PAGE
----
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Sexual Harassment (A Long And Winding Road To Equality)

I guess its time for me, as I am wont to do, to weigh in on another issue of the time before I go. I will be brief here, only because traditionally this would not be a man’s topic to speak on. (But I guess just saying that identifies my time and place is passing.)

Men and women live a long time. Lots of things change. The way we live, the way we think—even what is accepted as right and wrong. Perception changes with the time. Cultures change. Values.

The issue of sexual harassment and the treatment of women has, perhaps, reached a crescendo that may influence the timely and inevitable change of our culture. Others have predicted it before and yet we slipped back toward familiar patterns, led by the famous and powerful, and reinforced by age-old values.

The three mono-theistic religious juggernauts of our time, Christian, Muslim and Judaism, all embraced paternalistic order in their cultures. Women were subordinate to men, even at times, property. This drove the cultures of Europe and the Middle East and is a prime component even of modern culture in many countries. Of course these were not the only cultures to embrace a paternalistic view of the world. East Asia seemed to embrace it as well, although my knowledge of history in those areas is suspect and I may be wrong. I do know that many Indigenous cultures were maternalistic in their organization and world view, that reality even extending to the original Tribes of Europe before the Roman Conquest. All this I point out only to provide the historical precedent of women as secondary in the previous cultures of those who established these United States.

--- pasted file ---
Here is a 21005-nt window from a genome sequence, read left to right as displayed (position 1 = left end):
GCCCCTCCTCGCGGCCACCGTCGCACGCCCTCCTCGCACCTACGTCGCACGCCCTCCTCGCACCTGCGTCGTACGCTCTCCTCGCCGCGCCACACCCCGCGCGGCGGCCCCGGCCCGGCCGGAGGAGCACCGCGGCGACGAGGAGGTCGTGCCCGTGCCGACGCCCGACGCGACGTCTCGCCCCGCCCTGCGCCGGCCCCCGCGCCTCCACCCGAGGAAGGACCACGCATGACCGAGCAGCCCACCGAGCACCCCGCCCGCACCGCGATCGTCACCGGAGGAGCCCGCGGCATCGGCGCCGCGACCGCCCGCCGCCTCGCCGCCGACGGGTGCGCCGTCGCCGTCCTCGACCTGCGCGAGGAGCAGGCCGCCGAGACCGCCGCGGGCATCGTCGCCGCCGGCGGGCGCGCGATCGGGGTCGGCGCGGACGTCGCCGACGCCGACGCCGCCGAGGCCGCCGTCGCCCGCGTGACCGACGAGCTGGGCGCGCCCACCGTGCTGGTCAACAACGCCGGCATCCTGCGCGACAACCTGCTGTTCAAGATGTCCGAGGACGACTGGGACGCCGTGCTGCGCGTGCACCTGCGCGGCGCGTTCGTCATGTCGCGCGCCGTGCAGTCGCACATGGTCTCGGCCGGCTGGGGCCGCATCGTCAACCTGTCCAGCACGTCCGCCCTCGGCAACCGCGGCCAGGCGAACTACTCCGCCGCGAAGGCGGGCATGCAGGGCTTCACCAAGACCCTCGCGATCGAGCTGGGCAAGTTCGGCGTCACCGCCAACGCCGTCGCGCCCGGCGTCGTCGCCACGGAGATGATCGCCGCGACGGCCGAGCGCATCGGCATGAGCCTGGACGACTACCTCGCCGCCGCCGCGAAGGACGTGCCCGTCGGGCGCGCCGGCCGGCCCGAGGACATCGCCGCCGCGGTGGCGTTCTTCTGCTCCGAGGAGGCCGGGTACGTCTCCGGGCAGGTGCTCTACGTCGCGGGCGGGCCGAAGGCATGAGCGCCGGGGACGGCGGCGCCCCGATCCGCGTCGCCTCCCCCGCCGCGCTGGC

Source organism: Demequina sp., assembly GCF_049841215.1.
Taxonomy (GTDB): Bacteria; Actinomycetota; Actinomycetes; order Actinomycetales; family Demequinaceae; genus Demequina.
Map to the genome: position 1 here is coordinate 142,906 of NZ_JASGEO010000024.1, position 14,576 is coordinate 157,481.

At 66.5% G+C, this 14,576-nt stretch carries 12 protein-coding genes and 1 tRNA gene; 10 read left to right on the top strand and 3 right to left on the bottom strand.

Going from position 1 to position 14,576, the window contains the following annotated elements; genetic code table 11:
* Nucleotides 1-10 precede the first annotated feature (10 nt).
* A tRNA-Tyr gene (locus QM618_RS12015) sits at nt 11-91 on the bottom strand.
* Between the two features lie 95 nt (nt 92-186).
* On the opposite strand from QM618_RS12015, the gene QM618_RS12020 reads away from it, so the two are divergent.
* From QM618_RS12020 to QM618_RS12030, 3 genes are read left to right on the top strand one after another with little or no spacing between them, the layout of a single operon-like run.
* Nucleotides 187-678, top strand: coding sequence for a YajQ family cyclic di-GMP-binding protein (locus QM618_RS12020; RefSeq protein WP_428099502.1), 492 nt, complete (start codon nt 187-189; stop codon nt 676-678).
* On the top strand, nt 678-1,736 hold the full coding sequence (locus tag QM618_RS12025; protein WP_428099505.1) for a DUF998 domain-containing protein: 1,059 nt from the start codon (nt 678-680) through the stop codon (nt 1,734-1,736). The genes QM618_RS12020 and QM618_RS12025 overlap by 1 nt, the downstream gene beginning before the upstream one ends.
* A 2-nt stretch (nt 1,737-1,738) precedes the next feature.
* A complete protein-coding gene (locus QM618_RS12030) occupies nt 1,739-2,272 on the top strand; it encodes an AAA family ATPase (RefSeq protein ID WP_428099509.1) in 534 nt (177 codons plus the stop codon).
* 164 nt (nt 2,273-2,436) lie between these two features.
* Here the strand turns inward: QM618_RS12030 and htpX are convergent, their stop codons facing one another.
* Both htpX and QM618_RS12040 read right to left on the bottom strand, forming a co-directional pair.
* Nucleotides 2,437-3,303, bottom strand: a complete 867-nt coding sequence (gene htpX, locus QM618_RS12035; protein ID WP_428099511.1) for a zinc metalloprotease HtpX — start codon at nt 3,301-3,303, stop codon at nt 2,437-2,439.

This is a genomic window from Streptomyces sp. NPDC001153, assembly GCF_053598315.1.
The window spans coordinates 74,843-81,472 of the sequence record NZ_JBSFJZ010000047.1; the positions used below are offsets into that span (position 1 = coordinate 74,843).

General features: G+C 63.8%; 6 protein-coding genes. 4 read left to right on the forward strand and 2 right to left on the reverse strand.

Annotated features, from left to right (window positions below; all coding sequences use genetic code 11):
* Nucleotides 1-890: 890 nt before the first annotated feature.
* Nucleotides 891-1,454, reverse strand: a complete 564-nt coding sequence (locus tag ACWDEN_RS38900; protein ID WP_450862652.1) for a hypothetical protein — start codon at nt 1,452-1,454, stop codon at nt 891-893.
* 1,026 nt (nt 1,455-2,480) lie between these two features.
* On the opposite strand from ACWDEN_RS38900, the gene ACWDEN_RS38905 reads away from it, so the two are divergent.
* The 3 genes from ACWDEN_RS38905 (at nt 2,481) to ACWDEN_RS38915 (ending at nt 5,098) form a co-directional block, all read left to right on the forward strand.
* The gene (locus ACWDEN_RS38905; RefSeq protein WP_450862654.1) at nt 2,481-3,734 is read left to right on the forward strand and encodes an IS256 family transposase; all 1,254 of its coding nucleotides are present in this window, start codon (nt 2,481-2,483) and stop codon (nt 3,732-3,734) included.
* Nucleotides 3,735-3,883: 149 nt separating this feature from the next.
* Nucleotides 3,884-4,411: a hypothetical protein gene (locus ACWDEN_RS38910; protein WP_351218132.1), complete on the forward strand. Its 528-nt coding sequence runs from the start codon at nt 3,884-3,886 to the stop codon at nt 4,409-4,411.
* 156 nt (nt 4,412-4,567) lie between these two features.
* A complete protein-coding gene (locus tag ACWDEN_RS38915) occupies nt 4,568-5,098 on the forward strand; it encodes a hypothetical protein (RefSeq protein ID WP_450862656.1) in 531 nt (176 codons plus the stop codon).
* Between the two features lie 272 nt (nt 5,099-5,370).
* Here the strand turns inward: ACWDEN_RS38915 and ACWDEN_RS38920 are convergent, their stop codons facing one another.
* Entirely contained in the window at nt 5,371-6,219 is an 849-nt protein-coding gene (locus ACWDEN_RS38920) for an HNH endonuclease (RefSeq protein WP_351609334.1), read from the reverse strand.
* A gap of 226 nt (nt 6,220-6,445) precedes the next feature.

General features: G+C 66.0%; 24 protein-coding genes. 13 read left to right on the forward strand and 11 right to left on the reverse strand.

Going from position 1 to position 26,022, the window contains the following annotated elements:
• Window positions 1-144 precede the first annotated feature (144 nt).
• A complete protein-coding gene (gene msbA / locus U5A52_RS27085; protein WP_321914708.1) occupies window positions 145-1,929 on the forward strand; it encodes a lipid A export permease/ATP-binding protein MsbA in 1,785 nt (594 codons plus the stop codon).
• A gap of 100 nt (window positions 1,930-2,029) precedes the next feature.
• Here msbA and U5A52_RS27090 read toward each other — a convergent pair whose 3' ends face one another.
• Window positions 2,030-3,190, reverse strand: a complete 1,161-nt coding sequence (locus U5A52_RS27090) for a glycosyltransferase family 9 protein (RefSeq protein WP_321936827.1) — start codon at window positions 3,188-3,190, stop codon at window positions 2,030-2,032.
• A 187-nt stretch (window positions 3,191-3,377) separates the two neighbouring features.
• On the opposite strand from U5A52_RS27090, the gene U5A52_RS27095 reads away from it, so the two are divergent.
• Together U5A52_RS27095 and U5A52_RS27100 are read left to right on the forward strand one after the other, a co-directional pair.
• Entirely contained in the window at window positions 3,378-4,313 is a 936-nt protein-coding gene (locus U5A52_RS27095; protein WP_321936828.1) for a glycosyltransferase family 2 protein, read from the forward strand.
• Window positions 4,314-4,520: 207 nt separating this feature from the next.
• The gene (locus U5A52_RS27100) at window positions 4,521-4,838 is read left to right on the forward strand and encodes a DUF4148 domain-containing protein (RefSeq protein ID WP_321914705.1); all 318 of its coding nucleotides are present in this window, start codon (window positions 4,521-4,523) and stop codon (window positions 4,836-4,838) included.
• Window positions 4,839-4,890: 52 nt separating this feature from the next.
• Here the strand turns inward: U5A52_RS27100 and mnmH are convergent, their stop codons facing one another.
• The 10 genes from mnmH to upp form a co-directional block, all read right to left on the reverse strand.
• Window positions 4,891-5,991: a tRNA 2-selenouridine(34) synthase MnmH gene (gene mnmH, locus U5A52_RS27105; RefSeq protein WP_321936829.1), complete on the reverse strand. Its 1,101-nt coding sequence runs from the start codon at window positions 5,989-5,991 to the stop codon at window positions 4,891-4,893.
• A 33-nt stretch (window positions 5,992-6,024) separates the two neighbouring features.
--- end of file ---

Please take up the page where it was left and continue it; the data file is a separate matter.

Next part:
The Founding Fathers of this Country had great familiarity with the Indigenous Nations of the eastern seaboard and were acutely aware of the power and decision-making authority of the female members of these Nations. Though they did not specifically endorse the equality of women in their treatises and daily life they did tolerate the exceptionally bold and vocal women of their time. They also crafted governing documents that, unbeknownst to them, provided a framework for all americans to one day re-propose the idea of equality for all—beyond the prejudices, bigotry and traditions of their time.

I grew up in the 60’s and 70’s. The ideals and realities of those days informed my beliefs, my world view, and my behavior toward others, especially the women around me. Feminism was just beginning. Women had the vote but were virtually unrepresented in the power structures of society. The sexual revolution came about somewhat after our ideas as young men were formed and we retained much of the paternalistic ideals and practices of our forebears. While mouthing support for Feminism and female power we still practiced what had come before in our behavior toward women, and what we thought was acceptable behavior toward them.

One has only to binge watch the most popular sitcoms of that time, 1960 thru 1979, to find evidence of the pervasiveness of these perceptions and practices. One can find example after example of jokes and behavior that today would be identified as examples of severe sexual harassment and the belittling of women, portraying them as primarily as sexual objects for the gratification of men.

I was from that time. So was nearly every other man who grew up then. All of us were guilty, at one time or another, perhaps often, of these types of thoughts and behavior.

As time has progressed, so have we, at least many of us. We have come to see that behavior as wrong. We have changed. The Generations that succeeded us came to it naturally, while we have had to be dragged into change. That’s the way it is with every older generation, questioning the new, pining for the old, wishing to slow the change of the world and our inevitable passing from it.